Besides having a major impact on low- and middle-income Americans, the rise of housing costs and low supply of units is disproportionately affecting communities of color.10 Persistent racial disparities in economic stability11 and wealth position people of color at a disadvantage.

And because they are more likely to experience discrimination in the rental market, including being charged higher rents or being denied access to housing altogether, a housing crisis only perpetuates the disparities. The rising housing costs also contribute to gentrification, which impacts low-income neighborhoods, leading to the displacement of long-time residents, including people of color. Gentrification often leads to the loss of cultural and social ties that communities of color have built over generations.

One reason for the shortage can be attributed to the 2007 housing crash, which hit the construction industry hard, putting small home builders out of business and rattling the survivors. The industry has only recently begun to recover in a way that reflects a pre-bubble pace of construction. According to Harvard University’s 2022 edition of its annual State of the Nation’s Housing report, a decade of underbuilding has created a backlog for housing so large that it could take a decade or more of record-level homebuilding to increase affordability.

One challenge is that a lot of new construction is being priced at the upper end of the market, not at the middle or lower end of the market where it is needed most. Another problem is that some once-affordable housing is aging out of subsidy programs, including some that was built with U.S. Department of Agriculture grants in the 1960s, which is sometimes the only affordable housing option remaining in more rural areas. And in most cases, it’s the elderly, people of color, and people on the edge of houselessness that will suffer the impacts most.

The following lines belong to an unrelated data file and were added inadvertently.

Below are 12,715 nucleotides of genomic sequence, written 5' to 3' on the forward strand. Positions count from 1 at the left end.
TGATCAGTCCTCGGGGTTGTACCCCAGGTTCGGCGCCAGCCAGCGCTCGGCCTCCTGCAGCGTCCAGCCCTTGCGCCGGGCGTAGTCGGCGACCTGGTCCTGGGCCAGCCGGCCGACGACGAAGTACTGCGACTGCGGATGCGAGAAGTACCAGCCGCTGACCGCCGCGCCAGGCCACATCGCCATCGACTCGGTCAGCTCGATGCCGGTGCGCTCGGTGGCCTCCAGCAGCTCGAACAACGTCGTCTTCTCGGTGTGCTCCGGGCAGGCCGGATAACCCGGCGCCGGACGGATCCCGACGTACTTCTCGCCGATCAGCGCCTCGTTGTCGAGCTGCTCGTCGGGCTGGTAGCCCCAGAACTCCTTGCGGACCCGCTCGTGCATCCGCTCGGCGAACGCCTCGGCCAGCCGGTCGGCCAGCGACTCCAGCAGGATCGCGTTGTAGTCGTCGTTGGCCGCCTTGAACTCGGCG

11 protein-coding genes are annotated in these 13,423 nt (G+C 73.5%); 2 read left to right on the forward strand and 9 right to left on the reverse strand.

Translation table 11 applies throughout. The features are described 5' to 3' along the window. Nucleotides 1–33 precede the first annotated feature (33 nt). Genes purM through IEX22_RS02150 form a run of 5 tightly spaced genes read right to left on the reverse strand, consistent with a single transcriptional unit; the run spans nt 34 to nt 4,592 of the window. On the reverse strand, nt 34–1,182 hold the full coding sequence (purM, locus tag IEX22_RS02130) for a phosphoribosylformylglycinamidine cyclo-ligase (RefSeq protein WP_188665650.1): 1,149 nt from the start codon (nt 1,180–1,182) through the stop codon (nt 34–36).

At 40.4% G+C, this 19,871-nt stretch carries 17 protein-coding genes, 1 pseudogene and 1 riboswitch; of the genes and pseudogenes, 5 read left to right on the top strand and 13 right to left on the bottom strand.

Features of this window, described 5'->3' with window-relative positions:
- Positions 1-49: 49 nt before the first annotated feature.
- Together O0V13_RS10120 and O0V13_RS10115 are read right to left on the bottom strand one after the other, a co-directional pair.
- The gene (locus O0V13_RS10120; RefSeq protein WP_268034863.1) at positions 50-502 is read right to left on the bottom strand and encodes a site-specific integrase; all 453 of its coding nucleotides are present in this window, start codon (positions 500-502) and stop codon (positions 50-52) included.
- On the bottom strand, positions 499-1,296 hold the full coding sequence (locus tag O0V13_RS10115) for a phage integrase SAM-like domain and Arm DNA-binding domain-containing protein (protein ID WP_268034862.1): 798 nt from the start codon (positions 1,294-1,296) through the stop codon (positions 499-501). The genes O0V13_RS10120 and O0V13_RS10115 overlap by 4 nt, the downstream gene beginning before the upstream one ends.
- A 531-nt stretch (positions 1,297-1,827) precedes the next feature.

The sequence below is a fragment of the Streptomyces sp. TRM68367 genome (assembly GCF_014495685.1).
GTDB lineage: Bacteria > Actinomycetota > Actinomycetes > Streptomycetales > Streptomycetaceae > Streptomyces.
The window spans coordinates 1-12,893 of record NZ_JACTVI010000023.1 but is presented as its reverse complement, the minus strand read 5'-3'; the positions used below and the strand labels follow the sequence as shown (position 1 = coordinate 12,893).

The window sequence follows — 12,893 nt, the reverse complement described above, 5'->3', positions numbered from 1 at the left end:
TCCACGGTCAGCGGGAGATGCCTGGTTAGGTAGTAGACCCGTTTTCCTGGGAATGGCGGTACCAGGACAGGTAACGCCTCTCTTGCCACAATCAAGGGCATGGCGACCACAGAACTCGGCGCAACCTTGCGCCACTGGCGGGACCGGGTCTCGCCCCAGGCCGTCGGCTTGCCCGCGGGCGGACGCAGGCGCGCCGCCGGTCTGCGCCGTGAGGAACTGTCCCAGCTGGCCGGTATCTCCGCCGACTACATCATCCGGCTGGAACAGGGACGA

Meanwhile, strong demand and low supply have increased housing prices. In March 2022, home price appreciation was at 20.6%.12 In addition, those who can afford to buy have sometimes been bidding 30% above the asking price.13 The Pew Research Institute reports that those skyrocketing costs have outpaced income for both low- and moderate-income people.14 For low-income people, even when properties accept tenant-based rental assistance, the housing itself may not be affordable in the current market. For moderate-income people with student debt or new millennial parents who formed families over the pandemic, the housing deficit and income-housing cost gap are causing strain. The Institute’s 2021 survey reported that 70% of Americans believe young adults today have a harder time buying a home than their parents did.15 The lack of affordable housing supply and the income-housing gap being experienced by middle-income households have created an urgent need for housing that is affordable to a broad range of people.

As organizations and governments seek new policies to address the issue of housing affordability, the architecture, engineering, and construction industry must consider designs and materials that can help offer solutions. Those solutions must result in diverse housing options that support the broad range of people affected by housing affordability issues. Adaptive reuse, multifamily and multi-use projects, and sustainable designs can all contribute to closing the housing shortage gap and providing affordable space. In addition, technologies such as modular construction can help both reduce costs and timelines, so that projects go up faster, while still supporting sustainability goals and the health, safety, and well-being of occupants.20

In this course, we will focus on light-frame wood and mass timber construction as one piece of the puzzle in addressing the housing crisis.

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Originally published in Architectural Record
Originally published in September 2023